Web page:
“Tradition means giving votes to the most obscure of all classes, our ancestors. It is the democracy of the dead. Tradition refuses to submit to the small and arrogant oligarchy of those who merely happen to be walking about,” writes G. K. Chesterton in this well-known quotation from Orthodoxy. What the Ancient Christian Texts commentary series does is bring classic Christian writings to the table so that they too have a voice in the exposition and application of Scripture.
Like the unknown author of this incomplete commentary on Matthew, who was steeped in an early exegetical tradition, their style and content differ from modern commentators. They see things that those of us who are walking around might miss.
That’s not to say that this particular volume doesn’t have its deficiencies. It’s missing Matthew 8:14-10:15, 14-18 and 26-28. The text consists of 27 homilies covering the balance of the passages and an index.
Theologically, the author has “one of the milder forms of Arianism that survived in the fifth century.” A handful of passages reflect the author’s understanding that the Son is inferior to the Father. The author also has views that have been characterized as Pelagianism, but may be more indicative of an asceticism that may seem Pelagian. The translator explains it like this: “holiness and sanctification receive far more attention than grace and forgiveness, and there is a greater emphasis on the power of the human will to resist evil and to choose good.”
Marriage is seen as something that “ceases to be sin, nonetheless it does not deserve to be called righteousness.” The commentator believes that Joseph never knew Mary after Jesus was born, “Joseph saw that she remained a virgin after her birth…. But after he (Joseph) learned that she had been made the temple of the only-begotten God, how could he have taken possession of this temple?” The attentive reader will encounter other questionable thought. Additionally, some of the allegories are tedious.
Like the previous commentary that I read in this series, what makes this worth reading are the devotional insights, which obviously stem from the devout lifestyle of the commentator. He lifts up a standard of holiness that is challenging. There is much that edifies.
It springs from the author’s practical orientation. This is highlighted in his views on teaching: “Teaching was invented not so much for the sake of revealing obscure matters as much as for the sake of stirring up the heart and spirit…. Let him who teaches be an example of his own words so that he might teach more by his actions than by his speech, as the apostle said to Timothy, ‘Set the believer an example.’”
His devout outlook also lends beauty to his writing: “When the sun is getting near its rising point, before it appears, it sends out its rays and makes the east grow light, that the dawn that goes before it may show the coming of the day. So when the Lord was born into the world, before he appeared, he illumined John (the Baptist) by imparting the splendor of his Spirit to him, that he might go before him and announce the coming of the Savior …”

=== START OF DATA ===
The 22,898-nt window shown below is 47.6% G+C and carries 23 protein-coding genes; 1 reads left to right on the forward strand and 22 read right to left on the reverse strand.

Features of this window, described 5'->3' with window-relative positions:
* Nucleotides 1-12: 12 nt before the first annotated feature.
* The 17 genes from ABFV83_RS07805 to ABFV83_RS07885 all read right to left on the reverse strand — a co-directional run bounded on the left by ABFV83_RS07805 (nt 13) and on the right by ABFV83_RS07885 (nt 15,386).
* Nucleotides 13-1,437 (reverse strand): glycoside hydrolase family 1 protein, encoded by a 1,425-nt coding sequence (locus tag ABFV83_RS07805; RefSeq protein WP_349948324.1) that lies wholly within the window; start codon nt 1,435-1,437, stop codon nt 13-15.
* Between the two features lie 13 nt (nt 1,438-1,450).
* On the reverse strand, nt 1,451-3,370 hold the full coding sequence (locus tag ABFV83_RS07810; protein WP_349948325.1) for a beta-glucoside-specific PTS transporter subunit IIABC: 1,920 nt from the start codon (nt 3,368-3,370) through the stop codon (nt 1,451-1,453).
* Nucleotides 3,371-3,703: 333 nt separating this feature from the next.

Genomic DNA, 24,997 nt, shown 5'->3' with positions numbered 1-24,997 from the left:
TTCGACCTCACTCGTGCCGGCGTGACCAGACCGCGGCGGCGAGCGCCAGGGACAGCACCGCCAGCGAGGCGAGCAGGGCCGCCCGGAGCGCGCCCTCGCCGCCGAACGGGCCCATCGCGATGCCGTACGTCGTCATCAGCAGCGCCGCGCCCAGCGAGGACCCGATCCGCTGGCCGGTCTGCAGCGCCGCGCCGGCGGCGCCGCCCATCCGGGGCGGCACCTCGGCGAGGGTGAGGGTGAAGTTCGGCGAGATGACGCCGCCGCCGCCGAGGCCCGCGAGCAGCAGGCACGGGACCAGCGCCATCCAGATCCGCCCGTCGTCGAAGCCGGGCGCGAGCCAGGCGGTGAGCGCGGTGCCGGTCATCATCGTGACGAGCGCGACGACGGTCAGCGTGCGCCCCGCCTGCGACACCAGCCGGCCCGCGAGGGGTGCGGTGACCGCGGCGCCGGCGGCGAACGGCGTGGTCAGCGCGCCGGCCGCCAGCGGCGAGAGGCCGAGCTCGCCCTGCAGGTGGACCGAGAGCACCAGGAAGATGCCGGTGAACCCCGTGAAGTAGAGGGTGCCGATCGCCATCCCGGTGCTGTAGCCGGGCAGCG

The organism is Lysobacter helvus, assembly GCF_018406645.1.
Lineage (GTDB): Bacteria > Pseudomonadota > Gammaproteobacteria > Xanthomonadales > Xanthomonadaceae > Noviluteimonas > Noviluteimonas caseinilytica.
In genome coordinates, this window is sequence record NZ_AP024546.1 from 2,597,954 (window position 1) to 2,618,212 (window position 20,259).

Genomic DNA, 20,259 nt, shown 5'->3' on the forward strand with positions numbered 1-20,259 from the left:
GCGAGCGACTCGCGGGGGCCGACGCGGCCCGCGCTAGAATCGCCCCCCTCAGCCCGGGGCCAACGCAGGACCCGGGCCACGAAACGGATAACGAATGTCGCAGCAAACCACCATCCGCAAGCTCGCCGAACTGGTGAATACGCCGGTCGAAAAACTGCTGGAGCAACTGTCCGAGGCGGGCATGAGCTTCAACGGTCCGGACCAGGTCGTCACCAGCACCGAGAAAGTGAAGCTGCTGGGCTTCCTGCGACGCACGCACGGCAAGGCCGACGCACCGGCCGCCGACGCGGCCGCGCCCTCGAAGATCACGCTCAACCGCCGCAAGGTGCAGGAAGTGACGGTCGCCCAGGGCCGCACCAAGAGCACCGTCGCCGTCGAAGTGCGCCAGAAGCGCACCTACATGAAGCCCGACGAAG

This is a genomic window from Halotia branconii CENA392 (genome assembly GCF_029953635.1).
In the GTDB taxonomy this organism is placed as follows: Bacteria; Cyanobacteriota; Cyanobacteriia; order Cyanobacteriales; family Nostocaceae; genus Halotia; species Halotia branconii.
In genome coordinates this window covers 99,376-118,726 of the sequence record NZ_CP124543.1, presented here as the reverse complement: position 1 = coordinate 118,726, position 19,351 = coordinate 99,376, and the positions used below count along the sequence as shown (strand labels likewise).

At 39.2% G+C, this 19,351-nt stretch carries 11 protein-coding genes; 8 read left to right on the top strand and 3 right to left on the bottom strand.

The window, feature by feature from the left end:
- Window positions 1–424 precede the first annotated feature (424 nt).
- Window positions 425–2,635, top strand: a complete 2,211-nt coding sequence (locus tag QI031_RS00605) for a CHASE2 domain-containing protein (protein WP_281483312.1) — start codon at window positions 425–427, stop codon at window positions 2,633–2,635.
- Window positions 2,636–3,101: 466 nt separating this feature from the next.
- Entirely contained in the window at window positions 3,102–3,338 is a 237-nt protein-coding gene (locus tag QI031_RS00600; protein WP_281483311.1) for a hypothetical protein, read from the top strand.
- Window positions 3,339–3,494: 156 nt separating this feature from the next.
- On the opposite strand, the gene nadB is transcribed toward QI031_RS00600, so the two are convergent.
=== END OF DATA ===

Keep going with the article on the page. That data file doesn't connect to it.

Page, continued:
Rather than read this like a book, which can be wearisome, it’s better to use this as a resource to supplement your own study of Matthew. If one’s heart is focused on what can be gleaned, you can easily pass over the chaff to find what will be beneficial.
The ancients still speak and their voice is still heard. It will be worthwhile to have all the volumes in this series.
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Michael Dalton (mdalton)
I live in Eureka on the coast of Northern California. I am about 250 miles north of San Francisco. Our redwood trees are some of the tallest in the world. I like books, music, movies, … more
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In the translator's introduction to this volume, James Kellerman relates the following story: As Thomas Aquinas was approaching Paris, a fellow traveler pointed out the lovely buildings gracing that city. Aquinas was impressed, to be sure, but he sighed and stated that he would rather have the completeIncomplete Commentary on Matthewthan to be mayor of Paris itself. Thomas's affection for the work attests its great popularity during the Middle Ages, despite its significant missing parts--everything beyond the end of Matthew 25, with further gaps of Matthew 8:11--10:15 and 13:14--18:35. Despite the gaps what remains is quite lengthy, so much so that we offer the work in two volumes, comprising fifty-four homilies. While the early-fifth-century author displays a few Arian propensities in a handful of passages, for the most part the commentary is moral in nature and therefore orthodox and generic. The unknown author, who for several centuries was thought to be John Chrysostom, follows the allegorizing method of the Alexandrians, but not by overlooking the literal meaning. His passion, above all, is to set forth the meaning of Matthew's Gospel for his readers. Here for the first time this ancient work is made available in English, ably translated by James A. Kellerman and edited by Thomas C. Oden.